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Windows 2000

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Is there any difference between Windows 2000 and Windows 98? I am not sure whether Windows 2000 is worth the money. Thanks... -Alex ^ / / /___\

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Oh yes, there are some significant differences. for one 2000 is fuggin huge from what reports i''ve heard (dont use it myself, so prepare a grain of salt or two whilst you read on) but i do hear its more stable. and it has that neat-o menu effect and what-not, heh. It DOES NOT however, support all teh hardware that 98 does. its based of NT so things that didnt have NT drivers are questionable at best (i believe that it may be able to use some 98 drivers, someone else will have to clarify) but as for being worth the money... that depends on what a little added stability is worth to you. unless your an admin of some nature, i''d imagine that 200+ is most definately not worth it. i''m not sure of teh upgrade price, but knowing teh redmond boys, its over 100 at least.
If i were you though, i''d just hold off a bit, unless your 98 box is just terribly unstable, because you''re not likely to see "windows 2000" in teh minimum requirements of much software in the near future.

--
HitScan

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I really think it will be better to wait until Windows Melenium (Windows ME). It''s really the sequel to the Windows 9x versions, and made for home use. Windows 2000 is more in the NT category.

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Windoes Millenium I heard Totaly takes over your computer and does way to many things in the back ground, Ive seen Millenium(the Beta, or Alpha, or sumtin), and I think performance wise, if you got a kickass computer, 2000 will get you MUCH better performance, and once the Service Packs come out, it will support much more hardware, I have to say, I use 2000 Beta 3, and it crashed onece in two weeks, and it ran Much faster than same comp with 98, though my modem would not work, because it had to be on COM5, and dats messed wit 2000. So could get on da net(before I got DSL). But now 2000''s probaly much better.

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I use Win2k exclusively for my game development now, leaving Win98 around for testing only.

It''s wonderful to be able to mangle something horribly, and have Win2k just kill the process and carry on, when Win98 would keel over and die.

Not that I ever do that.

Yes, Win2k is a lot bigger than 98, and takes loads longer to boot and shutdown, but in use, it doesn''t seem all that much different.

It''s just a question of drivers, unfortunately. Luckily, all my hardware is now supported.



TheTwistedOne
http://www.angrycake.com

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I too use Win2K and it it sooooo much stabler. It is a little big but, hey, its a microsoft product so what you you expect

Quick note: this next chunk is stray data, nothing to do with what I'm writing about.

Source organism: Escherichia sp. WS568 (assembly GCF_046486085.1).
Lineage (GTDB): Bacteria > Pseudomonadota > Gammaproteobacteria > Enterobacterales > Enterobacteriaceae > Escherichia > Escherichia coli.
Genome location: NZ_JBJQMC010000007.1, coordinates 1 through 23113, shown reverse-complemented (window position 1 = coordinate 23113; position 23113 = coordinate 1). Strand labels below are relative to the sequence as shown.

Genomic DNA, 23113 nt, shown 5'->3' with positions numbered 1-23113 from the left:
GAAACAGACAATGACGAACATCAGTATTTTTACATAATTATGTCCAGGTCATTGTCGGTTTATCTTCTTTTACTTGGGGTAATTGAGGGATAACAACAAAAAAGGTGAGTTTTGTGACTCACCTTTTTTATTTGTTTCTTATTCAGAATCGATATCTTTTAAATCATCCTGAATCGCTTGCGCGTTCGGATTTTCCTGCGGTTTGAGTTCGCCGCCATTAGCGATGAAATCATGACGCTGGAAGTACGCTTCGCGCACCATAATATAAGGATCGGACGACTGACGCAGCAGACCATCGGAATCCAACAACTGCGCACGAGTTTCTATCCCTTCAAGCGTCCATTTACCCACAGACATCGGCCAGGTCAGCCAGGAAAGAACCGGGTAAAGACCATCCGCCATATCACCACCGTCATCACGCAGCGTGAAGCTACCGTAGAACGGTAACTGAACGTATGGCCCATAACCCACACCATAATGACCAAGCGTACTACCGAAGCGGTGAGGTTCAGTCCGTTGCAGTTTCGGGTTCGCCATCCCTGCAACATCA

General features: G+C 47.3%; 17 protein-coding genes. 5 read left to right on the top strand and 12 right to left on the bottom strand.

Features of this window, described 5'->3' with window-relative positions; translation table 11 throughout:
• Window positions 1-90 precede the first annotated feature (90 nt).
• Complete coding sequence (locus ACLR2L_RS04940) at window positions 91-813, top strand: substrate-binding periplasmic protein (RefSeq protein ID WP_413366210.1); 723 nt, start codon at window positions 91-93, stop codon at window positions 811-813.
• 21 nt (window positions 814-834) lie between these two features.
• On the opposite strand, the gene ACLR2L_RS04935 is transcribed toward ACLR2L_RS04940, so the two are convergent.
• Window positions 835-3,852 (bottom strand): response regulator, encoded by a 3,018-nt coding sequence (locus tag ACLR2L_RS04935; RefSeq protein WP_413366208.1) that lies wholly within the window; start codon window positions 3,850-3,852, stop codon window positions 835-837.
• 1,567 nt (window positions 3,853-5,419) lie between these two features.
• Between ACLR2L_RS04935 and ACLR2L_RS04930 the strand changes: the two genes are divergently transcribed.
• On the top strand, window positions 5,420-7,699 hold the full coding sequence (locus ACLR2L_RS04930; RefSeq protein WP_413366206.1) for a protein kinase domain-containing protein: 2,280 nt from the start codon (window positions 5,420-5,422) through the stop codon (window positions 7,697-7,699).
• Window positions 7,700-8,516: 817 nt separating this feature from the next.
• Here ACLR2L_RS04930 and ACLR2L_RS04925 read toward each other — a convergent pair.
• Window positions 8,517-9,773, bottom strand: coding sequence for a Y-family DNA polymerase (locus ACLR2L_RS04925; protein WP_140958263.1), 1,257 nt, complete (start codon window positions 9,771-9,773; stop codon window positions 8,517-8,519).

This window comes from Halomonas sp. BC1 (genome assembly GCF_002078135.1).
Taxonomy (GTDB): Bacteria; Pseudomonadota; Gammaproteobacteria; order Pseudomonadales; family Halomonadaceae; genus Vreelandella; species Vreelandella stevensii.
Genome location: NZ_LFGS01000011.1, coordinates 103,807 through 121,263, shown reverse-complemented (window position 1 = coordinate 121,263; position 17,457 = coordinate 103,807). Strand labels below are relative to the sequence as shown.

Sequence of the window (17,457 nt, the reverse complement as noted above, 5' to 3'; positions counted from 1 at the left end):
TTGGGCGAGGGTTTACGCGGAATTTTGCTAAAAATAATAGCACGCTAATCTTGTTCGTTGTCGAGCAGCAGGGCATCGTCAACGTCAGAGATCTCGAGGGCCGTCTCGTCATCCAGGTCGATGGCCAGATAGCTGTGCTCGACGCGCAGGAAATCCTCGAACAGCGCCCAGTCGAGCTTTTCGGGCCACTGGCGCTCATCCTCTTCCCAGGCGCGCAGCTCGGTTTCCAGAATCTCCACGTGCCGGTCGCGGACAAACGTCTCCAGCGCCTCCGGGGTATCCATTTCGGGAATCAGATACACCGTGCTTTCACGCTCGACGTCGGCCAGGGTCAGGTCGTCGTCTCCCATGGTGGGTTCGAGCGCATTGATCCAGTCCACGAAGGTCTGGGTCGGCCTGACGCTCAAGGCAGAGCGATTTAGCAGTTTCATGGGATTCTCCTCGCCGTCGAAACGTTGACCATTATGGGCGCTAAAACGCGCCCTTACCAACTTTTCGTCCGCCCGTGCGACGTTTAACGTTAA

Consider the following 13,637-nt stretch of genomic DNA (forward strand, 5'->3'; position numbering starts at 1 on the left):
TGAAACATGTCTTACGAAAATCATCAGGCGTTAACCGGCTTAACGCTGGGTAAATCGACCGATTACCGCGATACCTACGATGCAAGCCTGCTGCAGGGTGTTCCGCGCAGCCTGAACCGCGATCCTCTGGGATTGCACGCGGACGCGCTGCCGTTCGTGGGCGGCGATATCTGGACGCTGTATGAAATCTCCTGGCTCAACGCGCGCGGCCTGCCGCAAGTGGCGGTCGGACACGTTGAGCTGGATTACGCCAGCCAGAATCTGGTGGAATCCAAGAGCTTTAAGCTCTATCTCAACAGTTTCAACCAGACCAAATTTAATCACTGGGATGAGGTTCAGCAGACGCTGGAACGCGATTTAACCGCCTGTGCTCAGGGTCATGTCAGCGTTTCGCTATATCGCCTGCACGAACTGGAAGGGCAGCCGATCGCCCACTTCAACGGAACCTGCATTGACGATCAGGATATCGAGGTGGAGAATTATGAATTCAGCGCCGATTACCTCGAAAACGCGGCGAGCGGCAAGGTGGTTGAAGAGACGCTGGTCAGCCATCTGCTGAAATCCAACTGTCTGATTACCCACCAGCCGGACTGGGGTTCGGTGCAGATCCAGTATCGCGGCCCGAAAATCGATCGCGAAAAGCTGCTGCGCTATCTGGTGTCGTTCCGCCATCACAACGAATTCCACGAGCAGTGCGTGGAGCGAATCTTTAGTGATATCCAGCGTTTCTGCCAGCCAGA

As for the boot and shutdown times, I haven''t noticed that they are any longer than Win98... although why would you be booting and shutting down your comp anyway? As long as it doesn''t crash I don''t have to worry about that.

The one problem I''ve been having is that if a program decides to hang I can''t always kill it will the task manager... for some reason Win2K thinks the program is being debugged when it is clearly not If anyone has any ideas to fix this I could increase my time between crashes/reboots from about a week (about how long it will run right now) to some even more incredible time span!

Definitely worth it! Especially if you can find a *cough*free*cough*verson*cough*from a*cough*frind or something*cough*... I mean... its definitly worth the price...

Check out the GPI project today!

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I know one thing is for sure I'm definitely not going for Windows ME. I use NT at work and beat it to death and it keeps on trucking. 98? No way, I run half the processes and it gasps for air and crashes all the time.

Since 2K is based on the NT kernel I'd go for that, but as said above, your hardware has to support it. From what I have read, its pretty stable and my experience with NT has been positive. Besides the sooner we can kiss the 9x line goodbye the better.

Edited by - Sieggy on 4/20/00 8:44:00 AM

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Is Win2k completely 32-bit? I know that Win95 and Win98 are both built upon a 16-bit DOS core, but what about Win2k?

And I replying to the post above, I think Win2k WILL support just as much hardware as Win98. I''ve somewhere before that they just took all the plug and play capabilities and moved them over. But beats me. I''m buying a copy soon for work anyway, so I''ll find out.

P.S. Anyone know how to build a large RAID server w/ hotswap abilities? I''ve been throwing together parts on an online store, but I''m not sure if they''ll work together. Thanks.


ColdfireV